equipment, and a guide to cook your meals and keep you company on the walk, Santa Cruz is certainly not slumming it - as long as you don't mind bedding down in a tent, or adopting ursine bathroom habits - this seems as close as you can get to luxury in the wilderness.
And what a trek. The scenery - an endless succession of brilliant blue glacial lakes, soaring snowy peaks, grassy meadows and deep valleys - is enough to astound even the most jaded of walkers. But that's just one side of the story. Leo, our guide, is nothing short of a mother away from home. After a good day's walking, you arrive at camp to find that a miniature village - the sleeping tents, dining tent and, luxury of luxuries, the toilet tent (not really, it's the standard hole in the ground, with added modesty) - has already been set up for you, and a teatime snack prepared. This is courtesy of the arriero
, or muleteer, who with his flotilla of donkeys has arrived hours before you and set everything up. With a cup of hot coca tea, a snack, conversation with your fellow walkers and the
sublime views to keep you occupied, the hours fly by until dinnertime. Armed with nothing except a small, two-burner stove and a collection of battered pots and pans Leo, clad in her apron, prepares dinner. And Pot Noodle it certainly is not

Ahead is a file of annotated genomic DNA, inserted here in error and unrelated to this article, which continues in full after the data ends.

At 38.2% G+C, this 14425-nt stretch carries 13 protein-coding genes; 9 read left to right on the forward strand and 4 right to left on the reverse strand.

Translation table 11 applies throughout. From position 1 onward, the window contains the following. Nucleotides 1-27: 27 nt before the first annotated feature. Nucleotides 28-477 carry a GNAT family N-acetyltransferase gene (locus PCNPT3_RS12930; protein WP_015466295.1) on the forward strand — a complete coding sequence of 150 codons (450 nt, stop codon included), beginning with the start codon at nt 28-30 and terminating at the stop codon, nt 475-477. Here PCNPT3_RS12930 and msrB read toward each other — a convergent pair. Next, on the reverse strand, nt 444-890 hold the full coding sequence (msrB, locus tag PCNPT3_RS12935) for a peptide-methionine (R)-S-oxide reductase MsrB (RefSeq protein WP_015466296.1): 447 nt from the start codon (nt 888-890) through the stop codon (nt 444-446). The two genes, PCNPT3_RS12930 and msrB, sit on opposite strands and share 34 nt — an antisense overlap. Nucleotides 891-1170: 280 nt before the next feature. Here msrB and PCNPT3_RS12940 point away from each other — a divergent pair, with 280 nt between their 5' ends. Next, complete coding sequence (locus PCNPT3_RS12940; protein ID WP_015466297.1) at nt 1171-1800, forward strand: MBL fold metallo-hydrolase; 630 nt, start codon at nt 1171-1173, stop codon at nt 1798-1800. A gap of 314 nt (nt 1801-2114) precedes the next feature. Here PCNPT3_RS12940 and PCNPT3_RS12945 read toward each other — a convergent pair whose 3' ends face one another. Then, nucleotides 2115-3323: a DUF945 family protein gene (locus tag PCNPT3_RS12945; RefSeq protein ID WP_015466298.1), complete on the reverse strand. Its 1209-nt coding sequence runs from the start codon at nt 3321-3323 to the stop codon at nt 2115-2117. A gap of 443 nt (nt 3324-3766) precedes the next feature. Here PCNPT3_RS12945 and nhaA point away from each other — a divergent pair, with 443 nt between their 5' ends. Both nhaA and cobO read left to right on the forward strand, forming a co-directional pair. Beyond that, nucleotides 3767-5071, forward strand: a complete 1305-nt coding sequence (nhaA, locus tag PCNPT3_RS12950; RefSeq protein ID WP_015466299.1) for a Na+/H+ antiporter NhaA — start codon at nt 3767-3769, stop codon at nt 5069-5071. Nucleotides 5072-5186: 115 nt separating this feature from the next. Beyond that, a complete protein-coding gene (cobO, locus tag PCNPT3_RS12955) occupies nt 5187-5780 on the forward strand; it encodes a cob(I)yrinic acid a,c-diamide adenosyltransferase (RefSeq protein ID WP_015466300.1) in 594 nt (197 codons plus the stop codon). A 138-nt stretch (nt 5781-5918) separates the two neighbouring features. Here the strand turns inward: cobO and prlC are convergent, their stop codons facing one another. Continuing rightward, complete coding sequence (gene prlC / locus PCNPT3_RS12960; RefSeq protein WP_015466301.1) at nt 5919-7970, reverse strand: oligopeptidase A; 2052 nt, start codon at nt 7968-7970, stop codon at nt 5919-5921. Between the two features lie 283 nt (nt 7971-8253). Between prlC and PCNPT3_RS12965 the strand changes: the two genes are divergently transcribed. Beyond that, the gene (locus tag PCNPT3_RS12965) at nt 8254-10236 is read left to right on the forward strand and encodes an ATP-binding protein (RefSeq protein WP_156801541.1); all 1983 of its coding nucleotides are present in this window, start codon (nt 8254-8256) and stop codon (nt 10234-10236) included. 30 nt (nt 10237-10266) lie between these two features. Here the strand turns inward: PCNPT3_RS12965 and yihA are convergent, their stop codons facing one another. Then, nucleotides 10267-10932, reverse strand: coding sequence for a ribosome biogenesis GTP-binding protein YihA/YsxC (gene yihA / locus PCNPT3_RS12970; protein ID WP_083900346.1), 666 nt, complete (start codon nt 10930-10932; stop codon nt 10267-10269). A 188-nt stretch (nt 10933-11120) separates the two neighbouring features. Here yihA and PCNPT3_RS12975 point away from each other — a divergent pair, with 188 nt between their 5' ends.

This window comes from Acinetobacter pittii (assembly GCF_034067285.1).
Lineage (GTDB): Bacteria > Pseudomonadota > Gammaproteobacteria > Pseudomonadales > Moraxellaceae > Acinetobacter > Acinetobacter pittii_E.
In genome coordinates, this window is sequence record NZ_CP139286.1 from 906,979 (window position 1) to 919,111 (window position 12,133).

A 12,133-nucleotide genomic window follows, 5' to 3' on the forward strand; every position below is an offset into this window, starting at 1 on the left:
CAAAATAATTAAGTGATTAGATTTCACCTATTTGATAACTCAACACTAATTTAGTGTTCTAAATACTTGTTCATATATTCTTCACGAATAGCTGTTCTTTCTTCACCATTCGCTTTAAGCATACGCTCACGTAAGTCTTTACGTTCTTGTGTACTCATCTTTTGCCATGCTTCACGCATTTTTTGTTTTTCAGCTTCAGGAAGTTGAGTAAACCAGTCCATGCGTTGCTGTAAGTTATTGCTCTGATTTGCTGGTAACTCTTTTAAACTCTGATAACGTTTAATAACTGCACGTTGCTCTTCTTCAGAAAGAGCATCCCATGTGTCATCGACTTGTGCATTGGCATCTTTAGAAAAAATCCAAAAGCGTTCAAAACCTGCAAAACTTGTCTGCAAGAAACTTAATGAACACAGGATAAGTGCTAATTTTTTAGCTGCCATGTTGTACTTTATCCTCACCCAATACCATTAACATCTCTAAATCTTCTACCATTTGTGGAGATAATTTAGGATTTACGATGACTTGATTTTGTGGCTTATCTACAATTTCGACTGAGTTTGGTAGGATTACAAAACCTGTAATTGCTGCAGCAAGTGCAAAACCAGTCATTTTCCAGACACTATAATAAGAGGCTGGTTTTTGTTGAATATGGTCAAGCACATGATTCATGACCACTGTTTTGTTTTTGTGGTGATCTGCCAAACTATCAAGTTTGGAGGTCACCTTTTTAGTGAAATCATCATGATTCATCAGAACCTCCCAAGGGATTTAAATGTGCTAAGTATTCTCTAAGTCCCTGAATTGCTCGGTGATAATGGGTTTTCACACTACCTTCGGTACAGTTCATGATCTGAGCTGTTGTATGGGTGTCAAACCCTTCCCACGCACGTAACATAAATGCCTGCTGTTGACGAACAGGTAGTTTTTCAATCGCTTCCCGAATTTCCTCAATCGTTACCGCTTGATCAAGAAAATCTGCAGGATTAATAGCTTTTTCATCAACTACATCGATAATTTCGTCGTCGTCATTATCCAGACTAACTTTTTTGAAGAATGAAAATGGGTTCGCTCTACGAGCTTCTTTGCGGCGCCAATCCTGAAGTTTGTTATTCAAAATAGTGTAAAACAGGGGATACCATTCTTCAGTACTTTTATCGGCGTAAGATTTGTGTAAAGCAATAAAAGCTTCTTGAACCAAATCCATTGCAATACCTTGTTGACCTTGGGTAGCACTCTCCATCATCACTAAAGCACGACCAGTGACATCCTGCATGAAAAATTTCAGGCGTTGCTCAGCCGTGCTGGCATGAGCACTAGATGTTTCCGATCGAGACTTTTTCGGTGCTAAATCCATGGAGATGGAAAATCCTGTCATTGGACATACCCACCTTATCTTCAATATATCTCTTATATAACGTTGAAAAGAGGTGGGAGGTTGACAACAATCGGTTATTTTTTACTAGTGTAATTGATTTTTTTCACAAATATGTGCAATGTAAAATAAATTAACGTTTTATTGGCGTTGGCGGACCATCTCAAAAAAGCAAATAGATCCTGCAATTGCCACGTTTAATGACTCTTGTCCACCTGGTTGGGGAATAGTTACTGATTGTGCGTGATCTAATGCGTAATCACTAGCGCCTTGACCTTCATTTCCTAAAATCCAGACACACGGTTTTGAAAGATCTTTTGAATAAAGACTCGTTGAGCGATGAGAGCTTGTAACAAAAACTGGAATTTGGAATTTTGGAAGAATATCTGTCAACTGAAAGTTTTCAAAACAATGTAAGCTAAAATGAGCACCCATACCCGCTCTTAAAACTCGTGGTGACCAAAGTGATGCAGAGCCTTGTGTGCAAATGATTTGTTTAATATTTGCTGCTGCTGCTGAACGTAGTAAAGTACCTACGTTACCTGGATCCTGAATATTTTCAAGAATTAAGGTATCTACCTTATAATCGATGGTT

: three course dinners every day. Fried chicken, stir-fries, home-made chips - it's simply fantastic. There's no doubt that we've struck it lucky with Leo. After eating their fill, everyone manages to stay awake just long enough to gulp down a final mug of hot tea - nights in the cordilleraredefine "cold" - before rushing back to the sleeping tents, wriggling fully clothed (complete with gloves, woolly hat at scarf) into sleeping bags. The wake-up call comes early - 5.30am - but is accompanied by a mug of steaming mate de coca
which eases the pain somewhat. Breakfast might be freshly-made pancakes with honey - and it's all been carried in by mule, I tell you! Leo hands out the packed lunch of sandwiches, fruit and lots and lots of goodies to nibble on and keep those energy levels up during the day. No need to pack anything up, Emilio the arriero
does all that. After having hauled ourselves
around for days in Patagonia, we feel rather lazy here...
It's an amazing way to be introduced to the Cordillera Blanca. We get back to Huaraz four days later - tired, dirty and very, very happy. With a whole mountain range to explore, the next few days are going to be a lot of fun...